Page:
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Author Topic: Proskynesis vs. latreia  (Read 2501 times)
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scamandrius
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« on: February 28, 2011, 10:18:14 PM »

If latreia is the worship reserved for God alone, why then, at the beginning of the services say, "Come, let us worship (proskynemen) God our King?"  Why isn't a verb form of latro used instead?  I can't seem to find a satisfactory answer.
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« Reply #1 on: February 28, 2011, 10:51:19 PM »

Because we reverence/worship (proskynemen) and adore (latro) God, but we do not adore anyone else. So there is no issue. I guess the real issue is the translation, depending on your viewpoint on the language. Technically in English, worship is the equivalent of honor, and what is due to God alone is adoration. So it could also be properly translated "Come, let us revere God our King." The prayer is a call to honor, not to adoration.

I would think you only would rightly have an issue if you found the liturgy calling for the adoration of someone else other than God.

It would technically be proper to say that we worship the saints, as worship is even used in addressing people "Your Worship", etc.
« Last Edit: February 28, 2011, 10:55:00 PM by Alveus Lacuna » Logged
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« Reply #2 on: February 28, 2011, 10:56:44 PM »

If latreia is the worship reserved for God alone, why then, at the beginning of the services say, "Come, let us worship (proskynemen) God our King?"  Why isn't a verb form of latro used instead?  I can't seem to find a satisfactory answer.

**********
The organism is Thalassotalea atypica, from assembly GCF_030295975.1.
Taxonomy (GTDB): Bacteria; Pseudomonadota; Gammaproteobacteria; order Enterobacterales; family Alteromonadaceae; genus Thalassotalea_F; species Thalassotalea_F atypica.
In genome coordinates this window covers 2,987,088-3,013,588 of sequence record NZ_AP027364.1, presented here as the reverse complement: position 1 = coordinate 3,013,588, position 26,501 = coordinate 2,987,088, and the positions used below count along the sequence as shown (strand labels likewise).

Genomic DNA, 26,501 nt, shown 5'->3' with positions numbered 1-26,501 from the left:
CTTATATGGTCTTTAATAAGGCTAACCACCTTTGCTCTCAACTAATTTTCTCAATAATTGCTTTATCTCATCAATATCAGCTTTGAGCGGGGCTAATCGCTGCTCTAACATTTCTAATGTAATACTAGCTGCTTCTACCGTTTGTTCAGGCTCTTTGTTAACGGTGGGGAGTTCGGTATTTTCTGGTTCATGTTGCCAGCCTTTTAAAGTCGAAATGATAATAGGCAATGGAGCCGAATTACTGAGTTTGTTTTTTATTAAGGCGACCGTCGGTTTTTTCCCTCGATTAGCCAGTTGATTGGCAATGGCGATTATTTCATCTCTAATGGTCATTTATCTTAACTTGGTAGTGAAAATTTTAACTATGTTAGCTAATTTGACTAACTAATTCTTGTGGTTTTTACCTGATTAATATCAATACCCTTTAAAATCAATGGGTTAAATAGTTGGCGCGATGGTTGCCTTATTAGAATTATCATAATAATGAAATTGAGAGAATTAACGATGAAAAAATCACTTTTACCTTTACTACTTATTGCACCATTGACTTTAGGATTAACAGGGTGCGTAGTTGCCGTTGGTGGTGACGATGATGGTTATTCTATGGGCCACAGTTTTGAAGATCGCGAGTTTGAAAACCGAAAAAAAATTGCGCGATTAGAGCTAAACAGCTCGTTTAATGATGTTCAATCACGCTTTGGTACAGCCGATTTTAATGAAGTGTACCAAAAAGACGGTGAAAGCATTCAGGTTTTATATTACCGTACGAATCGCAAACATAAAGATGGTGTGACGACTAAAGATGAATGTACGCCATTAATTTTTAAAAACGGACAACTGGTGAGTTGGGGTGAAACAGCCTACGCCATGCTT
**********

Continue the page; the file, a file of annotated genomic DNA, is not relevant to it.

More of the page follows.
Alveus is spot on, IMO; we're not denying latreia to God, just affirming that we also proskynoumen Him, just as telling a parent, child, friend, or spouse, "I greatly respect you" does not imply that we do not love them, also.  The same phrase (Defte proskynysomen) is used as the beginning of the "standard" entrance hymn at Liturgy: "Come let us worship and bow down before Christ; save us, O Son of God, Who rose from the dead, who sing to You: Alleluia!"
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« Reply #3 on: February 28, 2011, 10:58:21 PM »

Distinction without a difference, imo.
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« Reply #4 on: February 28, 2011, 11:02:13 PM »

Distinction without a difference, imo.

I'm pretty sure an Ecumenical Council disagrees with you.
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« Reply #5 on: February 28, 2011, 11:10:40 PM »

Distinction without a difference, imo.

I'm pretty sure an Ecumenical Council disagrees with you.
The difference lies in the content of the "proskynisis/latria" we bring to God or to the saints.
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« Reply #6 on: March 01, 2011, 12:01:40 AM »

One of the odd things about the evolution of English, is that the verb "worship" was used for veneration/proskynemen. "worship" or veneration in a secular context was also title applied to kings and public figures like judges ("your worship"). The Latin Vulgate consistently uses the verb "adorare" for veneration, which is the verb of choice in older Roman Catholic bibles (Douay Rheims), as well as the Eastern Orthodox bible ("to express adoration"). The word "worship" still retains some of its old context (albeit idolatrous worship of Hollywood "stars") but it is today almost exclusively used for God, now, and even "adore" is rarely used for other than God.